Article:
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The Swiss view of sustainability


FEBRUARY 6, 1996


Habitat II Prepcom

The Swiss view of sustainability

By Ashali Varma

United Nations, New York—Switzerland’s priorities for PrepCom3 are linked to the situation in industrialized countries, according to Peter Gurtner, director of the Swiss Federal Housing Office and head of the Swiss delegation to the Habitat preparatory meeting that opened here Monday.

He said that the issue of sustainability is a priority and in the case of human settlements it means the economic use of capital resources. This would include ways to keep ecology in mind in planning infrastructure and buildings.

Another concern is the issue of disadvantaged people. “We have a growing number of such people in industrialized countries, due to unemployment, declining salaries and an aging population,” Gurtner said. However, since the private sector is responsible for 90 percent of housing in Switzerland, the role of the government is to encourage the private sector to take

initiatives in this field and to help in whatever areas they can.

“Institution building is also important and we have a tradition in Switzerland of close cooperation between the government, NGOs and the private sector,” Gurtner said. He believes the Swiss emphasis on “creating effective partnerships and encouraging cooperatives which specialize in housing” can be further strengthened and could be a valuable model for housing in developing countries. “In Switzerland we have created housing finance schemes with cooperatives, which enables them to get money from capital markets,” he said.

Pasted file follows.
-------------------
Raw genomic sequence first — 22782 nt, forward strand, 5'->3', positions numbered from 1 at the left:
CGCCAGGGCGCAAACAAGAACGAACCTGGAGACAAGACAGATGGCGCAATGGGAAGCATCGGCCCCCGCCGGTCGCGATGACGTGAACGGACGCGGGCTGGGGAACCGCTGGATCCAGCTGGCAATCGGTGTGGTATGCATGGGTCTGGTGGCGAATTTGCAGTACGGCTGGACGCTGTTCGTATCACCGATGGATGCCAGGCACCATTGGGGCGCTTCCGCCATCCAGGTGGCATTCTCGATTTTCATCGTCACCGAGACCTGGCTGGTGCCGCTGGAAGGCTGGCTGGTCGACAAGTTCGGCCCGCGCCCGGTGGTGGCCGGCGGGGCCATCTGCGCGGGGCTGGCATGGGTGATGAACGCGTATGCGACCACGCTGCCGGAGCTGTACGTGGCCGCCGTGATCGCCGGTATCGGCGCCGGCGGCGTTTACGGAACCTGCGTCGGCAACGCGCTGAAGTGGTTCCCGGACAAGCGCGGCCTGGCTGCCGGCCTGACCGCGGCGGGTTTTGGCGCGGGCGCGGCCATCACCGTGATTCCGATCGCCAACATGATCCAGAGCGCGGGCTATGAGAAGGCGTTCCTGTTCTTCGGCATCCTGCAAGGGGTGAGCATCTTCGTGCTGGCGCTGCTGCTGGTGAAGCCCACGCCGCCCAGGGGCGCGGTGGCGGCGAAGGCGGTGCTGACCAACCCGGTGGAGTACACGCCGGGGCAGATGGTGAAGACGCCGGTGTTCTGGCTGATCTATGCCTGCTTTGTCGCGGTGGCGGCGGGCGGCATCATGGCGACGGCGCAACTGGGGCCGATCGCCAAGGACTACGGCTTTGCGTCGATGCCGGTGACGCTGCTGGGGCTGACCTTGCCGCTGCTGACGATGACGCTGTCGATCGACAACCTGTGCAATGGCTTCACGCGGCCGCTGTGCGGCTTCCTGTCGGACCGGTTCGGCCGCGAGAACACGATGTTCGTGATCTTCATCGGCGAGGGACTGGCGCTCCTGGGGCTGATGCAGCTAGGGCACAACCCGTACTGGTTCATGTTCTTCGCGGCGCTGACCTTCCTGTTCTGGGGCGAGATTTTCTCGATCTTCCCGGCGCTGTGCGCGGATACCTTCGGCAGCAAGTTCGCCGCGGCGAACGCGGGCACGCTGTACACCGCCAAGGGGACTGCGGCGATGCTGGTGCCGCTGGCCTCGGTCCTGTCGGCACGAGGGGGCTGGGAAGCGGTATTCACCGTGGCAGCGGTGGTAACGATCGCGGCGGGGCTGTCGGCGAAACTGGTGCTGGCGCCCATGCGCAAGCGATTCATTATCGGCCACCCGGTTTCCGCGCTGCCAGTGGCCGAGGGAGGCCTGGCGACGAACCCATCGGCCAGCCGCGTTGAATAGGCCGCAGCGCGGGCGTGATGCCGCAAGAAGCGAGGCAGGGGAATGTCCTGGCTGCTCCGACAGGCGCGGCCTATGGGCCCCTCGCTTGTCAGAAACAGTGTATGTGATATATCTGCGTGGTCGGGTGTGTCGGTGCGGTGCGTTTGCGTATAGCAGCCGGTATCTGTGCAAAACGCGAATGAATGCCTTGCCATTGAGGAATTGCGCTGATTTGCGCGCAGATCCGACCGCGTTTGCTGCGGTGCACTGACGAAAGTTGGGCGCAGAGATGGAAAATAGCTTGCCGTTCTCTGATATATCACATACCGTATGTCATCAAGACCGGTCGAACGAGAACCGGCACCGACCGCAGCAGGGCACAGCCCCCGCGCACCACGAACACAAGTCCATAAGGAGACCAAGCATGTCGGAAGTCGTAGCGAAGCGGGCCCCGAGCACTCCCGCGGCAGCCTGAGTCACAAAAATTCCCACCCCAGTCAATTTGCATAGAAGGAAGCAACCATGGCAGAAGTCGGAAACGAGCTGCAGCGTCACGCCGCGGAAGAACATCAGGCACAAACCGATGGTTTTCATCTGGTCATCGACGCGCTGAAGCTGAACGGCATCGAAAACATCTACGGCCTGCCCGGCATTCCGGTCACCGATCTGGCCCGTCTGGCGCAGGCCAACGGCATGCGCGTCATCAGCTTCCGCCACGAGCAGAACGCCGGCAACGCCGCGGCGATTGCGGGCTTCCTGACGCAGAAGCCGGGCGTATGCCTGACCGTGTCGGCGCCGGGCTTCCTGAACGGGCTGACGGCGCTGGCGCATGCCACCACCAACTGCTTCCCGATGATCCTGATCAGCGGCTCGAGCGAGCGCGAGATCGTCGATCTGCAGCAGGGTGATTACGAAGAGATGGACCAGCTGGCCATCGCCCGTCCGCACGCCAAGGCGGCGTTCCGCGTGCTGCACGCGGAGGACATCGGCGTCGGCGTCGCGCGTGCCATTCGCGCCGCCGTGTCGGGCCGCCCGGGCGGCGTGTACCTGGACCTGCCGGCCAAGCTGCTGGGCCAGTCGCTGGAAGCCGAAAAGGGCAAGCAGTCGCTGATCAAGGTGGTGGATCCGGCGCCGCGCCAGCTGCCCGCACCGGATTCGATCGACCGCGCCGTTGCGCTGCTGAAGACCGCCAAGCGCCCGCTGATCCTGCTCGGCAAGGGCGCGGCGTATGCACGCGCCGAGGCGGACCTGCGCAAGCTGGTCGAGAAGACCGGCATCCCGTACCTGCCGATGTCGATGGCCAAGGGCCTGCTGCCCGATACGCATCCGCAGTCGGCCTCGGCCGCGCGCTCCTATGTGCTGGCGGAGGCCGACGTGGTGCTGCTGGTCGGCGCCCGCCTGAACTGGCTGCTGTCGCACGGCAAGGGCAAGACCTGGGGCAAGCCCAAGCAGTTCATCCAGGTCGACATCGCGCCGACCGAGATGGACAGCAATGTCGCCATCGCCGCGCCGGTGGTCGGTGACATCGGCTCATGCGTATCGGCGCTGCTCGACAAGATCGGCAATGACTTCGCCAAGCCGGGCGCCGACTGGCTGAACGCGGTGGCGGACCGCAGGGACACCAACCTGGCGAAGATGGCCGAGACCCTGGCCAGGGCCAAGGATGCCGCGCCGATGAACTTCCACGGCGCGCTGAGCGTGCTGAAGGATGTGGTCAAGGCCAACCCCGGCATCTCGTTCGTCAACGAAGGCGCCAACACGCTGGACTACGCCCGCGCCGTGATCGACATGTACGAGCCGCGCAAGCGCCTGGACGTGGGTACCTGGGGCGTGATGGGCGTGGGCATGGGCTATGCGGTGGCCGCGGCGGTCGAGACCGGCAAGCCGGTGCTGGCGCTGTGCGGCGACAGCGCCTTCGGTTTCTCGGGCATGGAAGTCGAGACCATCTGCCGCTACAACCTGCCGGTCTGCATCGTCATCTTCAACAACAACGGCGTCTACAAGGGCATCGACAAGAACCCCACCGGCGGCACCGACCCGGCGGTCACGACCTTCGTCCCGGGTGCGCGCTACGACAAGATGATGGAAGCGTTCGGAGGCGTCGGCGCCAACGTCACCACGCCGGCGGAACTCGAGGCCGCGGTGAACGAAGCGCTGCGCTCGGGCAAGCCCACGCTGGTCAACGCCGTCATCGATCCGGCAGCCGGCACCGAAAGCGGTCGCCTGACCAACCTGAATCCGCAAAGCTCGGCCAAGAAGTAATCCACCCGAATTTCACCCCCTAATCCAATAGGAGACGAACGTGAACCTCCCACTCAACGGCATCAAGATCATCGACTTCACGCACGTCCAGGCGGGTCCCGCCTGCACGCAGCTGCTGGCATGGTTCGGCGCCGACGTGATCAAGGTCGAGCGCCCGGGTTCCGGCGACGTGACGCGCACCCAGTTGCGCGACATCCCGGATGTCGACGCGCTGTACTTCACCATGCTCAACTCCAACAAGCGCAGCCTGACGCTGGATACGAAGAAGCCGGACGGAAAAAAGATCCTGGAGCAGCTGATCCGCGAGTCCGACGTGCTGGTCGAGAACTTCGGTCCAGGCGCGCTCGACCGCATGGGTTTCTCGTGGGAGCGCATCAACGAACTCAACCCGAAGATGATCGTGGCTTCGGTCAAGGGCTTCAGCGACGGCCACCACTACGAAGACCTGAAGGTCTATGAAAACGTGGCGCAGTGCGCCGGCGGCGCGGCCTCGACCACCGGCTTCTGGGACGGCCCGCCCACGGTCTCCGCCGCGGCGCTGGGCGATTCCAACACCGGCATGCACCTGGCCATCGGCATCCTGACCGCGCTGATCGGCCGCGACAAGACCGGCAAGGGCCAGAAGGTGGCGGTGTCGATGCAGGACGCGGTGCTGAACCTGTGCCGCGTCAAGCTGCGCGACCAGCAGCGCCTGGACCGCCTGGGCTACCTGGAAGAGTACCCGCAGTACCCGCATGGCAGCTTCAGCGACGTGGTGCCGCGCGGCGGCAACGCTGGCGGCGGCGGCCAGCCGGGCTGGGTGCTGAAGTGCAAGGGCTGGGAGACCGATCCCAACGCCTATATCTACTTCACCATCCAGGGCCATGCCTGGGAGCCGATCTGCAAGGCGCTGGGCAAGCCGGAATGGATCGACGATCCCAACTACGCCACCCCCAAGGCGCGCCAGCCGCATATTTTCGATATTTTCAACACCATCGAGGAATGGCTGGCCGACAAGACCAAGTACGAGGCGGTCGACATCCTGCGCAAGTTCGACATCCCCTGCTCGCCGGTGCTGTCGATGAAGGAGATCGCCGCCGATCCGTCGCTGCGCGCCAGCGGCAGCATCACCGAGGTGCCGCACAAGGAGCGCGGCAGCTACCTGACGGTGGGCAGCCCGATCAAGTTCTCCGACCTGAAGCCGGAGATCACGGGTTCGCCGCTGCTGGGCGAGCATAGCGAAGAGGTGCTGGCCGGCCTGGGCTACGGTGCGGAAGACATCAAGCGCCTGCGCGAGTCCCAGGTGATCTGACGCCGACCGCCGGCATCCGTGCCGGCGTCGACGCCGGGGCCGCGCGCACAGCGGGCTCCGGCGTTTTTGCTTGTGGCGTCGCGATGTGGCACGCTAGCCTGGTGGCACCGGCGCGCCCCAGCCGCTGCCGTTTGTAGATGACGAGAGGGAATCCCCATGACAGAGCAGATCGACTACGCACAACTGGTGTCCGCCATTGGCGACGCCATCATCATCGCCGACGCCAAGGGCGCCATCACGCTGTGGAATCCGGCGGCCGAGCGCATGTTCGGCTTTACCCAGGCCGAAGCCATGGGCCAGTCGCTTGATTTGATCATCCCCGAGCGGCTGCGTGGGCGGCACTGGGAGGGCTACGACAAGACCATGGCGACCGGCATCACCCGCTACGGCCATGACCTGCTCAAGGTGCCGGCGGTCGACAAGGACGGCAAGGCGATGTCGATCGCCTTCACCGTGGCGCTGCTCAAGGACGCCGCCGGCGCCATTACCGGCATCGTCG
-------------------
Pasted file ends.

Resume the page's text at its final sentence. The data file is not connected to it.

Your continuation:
On the issue of “the right to housing,” Gurtner said that his country considered it a social right not a human right. The government should and does provide shelter according to need.

The Swiss Constitution encourages the production of housing for the socially disadvantaged, Gurtner said, and also promotes home ownership and has measures against abuses in the rental sector and protection against evictions.

Gurtner said he believed that the Habitat document relies too heavily on government participation in housing and though developing countries do need help from the state, the document should have more of a regional outlook and not one solution for all countries because they maybe at different levels of development. On the question of financial assistance for developing countries, Gurtner said that Switzerland’s annual Official Development Assistance (ODA) of more than $1 billion already had programs for funding urban development which included clean water and providing expertise on planning of settlements.

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